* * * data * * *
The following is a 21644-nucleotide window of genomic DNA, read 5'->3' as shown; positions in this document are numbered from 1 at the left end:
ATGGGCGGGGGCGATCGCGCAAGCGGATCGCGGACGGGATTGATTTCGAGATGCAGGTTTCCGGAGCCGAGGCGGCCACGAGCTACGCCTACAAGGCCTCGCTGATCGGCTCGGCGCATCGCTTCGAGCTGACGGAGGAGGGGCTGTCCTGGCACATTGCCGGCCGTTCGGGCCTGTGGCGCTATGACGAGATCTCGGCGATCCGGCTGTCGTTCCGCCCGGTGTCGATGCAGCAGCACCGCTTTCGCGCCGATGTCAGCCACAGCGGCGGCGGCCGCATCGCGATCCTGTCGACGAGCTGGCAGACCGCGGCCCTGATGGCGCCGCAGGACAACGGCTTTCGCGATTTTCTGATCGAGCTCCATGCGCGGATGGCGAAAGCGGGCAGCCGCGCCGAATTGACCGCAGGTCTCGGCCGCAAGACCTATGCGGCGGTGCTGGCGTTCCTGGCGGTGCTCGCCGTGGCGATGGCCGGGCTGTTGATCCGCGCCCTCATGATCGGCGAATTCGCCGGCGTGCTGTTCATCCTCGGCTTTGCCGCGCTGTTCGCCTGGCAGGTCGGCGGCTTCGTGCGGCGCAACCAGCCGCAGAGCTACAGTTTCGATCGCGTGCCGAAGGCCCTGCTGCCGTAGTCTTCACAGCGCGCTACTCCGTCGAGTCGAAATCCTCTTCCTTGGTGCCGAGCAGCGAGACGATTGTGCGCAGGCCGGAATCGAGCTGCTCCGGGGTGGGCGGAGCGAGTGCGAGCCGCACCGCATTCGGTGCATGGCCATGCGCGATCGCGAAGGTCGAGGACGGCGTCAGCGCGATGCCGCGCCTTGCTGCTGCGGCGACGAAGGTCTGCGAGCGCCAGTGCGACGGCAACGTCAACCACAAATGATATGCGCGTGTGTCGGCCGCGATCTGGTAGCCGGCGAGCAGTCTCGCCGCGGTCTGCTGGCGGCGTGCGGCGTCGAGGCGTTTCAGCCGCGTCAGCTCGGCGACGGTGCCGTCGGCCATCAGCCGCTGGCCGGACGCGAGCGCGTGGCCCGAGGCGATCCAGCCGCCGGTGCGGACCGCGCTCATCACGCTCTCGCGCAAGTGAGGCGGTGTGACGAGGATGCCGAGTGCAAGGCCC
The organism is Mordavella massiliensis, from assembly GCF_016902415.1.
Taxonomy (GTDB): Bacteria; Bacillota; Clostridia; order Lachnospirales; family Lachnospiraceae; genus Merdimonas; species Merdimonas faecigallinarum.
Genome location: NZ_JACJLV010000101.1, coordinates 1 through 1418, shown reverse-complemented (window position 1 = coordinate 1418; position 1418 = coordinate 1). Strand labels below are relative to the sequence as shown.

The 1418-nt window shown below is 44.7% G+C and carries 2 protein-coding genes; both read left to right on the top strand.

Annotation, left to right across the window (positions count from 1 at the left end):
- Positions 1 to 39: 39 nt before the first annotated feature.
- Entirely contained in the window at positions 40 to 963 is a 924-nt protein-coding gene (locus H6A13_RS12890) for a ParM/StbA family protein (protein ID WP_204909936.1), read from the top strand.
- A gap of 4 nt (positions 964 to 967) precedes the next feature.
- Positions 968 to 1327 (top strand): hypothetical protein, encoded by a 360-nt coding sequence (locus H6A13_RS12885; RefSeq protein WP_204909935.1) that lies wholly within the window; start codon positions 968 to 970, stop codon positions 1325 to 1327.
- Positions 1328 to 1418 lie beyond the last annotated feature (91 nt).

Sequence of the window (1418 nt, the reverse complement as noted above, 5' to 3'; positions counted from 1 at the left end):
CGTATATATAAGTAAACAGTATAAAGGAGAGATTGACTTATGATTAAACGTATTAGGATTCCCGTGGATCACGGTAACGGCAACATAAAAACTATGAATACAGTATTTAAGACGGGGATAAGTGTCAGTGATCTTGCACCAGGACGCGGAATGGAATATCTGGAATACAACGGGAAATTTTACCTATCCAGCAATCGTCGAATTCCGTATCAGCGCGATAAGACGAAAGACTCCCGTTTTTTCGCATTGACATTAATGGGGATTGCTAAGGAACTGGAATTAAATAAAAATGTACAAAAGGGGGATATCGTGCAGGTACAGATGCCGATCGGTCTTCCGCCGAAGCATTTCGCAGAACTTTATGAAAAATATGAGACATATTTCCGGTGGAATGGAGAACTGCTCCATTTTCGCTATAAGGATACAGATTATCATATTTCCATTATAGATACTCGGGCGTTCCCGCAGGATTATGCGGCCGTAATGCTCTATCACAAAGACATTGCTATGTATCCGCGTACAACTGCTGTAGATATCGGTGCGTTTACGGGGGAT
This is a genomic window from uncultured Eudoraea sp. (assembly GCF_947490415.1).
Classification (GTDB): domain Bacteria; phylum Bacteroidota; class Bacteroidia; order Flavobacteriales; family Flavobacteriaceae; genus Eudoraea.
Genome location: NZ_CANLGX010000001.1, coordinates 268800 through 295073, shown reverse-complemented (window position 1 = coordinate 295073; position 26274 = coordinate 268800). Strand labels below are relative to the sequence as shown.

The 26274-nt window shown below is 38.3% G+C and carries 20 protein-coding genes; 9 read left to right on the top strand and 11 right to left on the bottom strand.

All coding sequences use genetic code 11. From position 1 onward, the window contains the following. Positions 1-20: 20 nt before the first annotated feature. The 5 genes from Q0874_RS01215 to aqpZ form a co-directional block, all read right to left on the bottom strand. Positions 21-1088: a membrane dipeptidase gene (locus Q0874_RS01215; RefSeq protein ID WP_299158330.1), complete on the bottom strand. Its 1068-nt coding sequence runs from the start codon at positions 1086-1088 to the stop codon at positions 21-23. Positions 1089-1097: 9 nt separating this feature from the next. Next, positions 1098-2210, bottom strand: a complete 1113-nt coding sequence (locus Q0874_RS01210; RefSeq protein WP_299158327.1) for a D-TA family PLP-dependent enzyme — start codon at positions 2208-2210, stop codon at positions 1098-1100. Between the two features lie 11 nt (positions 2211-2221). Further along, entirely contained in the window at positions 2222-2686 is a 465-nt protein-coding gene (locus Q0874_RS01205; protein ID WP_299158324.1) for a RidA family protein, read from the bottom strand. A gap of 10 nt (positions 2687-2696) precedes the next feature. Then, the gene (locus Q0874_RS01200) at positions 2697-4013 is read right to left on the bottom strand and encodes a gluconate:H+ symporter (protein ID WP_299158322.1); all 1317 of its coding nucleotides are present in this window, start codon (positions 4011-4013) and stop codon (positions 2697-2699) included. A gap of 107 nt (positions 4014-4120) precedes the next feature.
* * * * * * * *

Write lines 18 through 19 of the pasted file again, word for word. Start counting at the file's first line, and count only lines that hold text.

The 26274-nt window shown below is 38.3% G+C and carries 20 protein-coding genes; 9 read left to right on the top strand and 11 right to left on the bottom strand.

All coding sequences use genetic code 11. From position 1 onward, the window contains the following. Positions 1-20: 20 nt before the first annotated feature. The 5 genes from Q0874_RS01215 to aqpZ form a co-directional block, all read right to left on the bottom strand. Positions 21-1088: a membrane dipeptidase gene (locus Q0874_RS01215; RefSeq protein ID WP_299158330.1), complete on the bottom strand. Its 1068-nt coding sequence runs from the start codon at positions 1086-1088 to the stop codon at positions 21-23. Positions 1089-1097: 9 nt separating this feature from the next. Next, positions 1098-2210, bottom strand: a complete 1113-nt coding sequence (locus Q0874_RS01210; RefSeq protein WP_299158327.1) for a D-TA family PLP-dependent enzyme — start codon at positions 2208-2210, stop codon at positions 1098-1100. Between the two features lie 11 nt (positions 2211-2221). Further along, entirely contained in the window at positions 2222-2686 is a 465-nt protein-coding gene (locus Q0874_RS01205; protein ID WP_299158324.1) for a RidA family protein, read from the bottom strand. A gap of 10 nt (positions 2687-2696) precedes the next feature. Then, the gene (locus Q0874_RS01200) at positions 2697-4013 is read right to left on the bottom strand and encodes a gluconate:H+ symporter (protein ID WP_299158322.1); all 1317 of its coding nucleotides are present in this window, start codon (positions 4011-4013) and stop codon (positions 2697-2699) included. A gap of 107 nt (positions 4014-4120) precedes the next feature.